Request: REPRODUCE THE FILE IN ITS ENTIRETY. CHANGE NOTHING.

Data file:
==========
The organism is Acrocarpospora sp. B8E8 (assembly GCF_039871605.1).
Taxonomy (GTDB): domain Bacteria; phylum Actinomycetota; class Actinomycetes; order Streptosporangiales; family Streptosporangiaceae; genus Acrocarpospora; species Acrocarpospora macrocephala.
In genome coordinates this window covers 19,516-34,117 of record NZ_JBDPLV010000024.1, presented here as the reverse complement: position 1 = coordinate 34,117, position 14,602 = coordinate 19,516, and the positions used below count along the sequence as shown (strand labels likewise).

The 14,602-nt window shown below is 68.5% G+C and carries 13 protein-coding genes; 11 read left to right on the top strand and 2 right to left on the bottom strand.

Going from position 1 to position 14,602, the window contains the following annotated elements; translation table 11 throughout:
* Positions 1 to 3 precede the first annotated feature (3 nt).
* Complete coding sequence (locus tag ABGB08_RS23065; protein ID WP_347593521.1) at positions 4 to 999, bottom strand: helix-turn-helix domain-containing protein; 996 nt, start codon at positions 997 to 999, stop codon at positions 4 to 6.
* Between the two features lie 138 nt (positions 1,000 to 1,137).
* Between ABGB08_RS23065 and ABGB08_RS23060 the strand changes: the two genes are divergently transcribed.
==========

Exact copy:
The organism is Acrocarpospora sp. B8E8 (assembly GCF_039871605.1).
Taxonomy (GTDB): domain Bacteria; phylum Actinomycetota; class Actinomycetes; order Streptosporangiales; family Streptosporangiaceae; genus Acrocarpospora; species Acrocarpospora macrocephala.
In genome coordinates this window covers 19,516-34,117 of record NZ_JBDPLV010000024.1, presented here as the reverse complement: position 1 = coordinate 34,117, position 14,602 = coordinate 19,516, and the positions used below count along the sequence as shown (strand labels likewise).

The 14,602-nt window shown below is 68.5% G+C and carries 13 protein-coding genes; 11 read left to right on the top strand and 2 right to left on the bottom strand.

Going from position 1 to position 14,602, the window contains the following annotated elements; translation table 11 throughout:
* Positions 1 to 3 precede the first annotated feature (3 nt).
* Complete coding sequence (locus tag ABGB08_RS23065; protein ID WP_347593521.1) at positions 4 to 999, bottom strand: helix-turn-helix domain-containing protein; 996 nt, start codon at positions 997 to 999, stop codon at positions 4 to 6.
* Between the two features lie 138 nt (positions 1,000 to 1,137).
* Between ABGB08_RS23065 and ABGB08_RS23060 the strand changes: the two genes are divergently transcribed.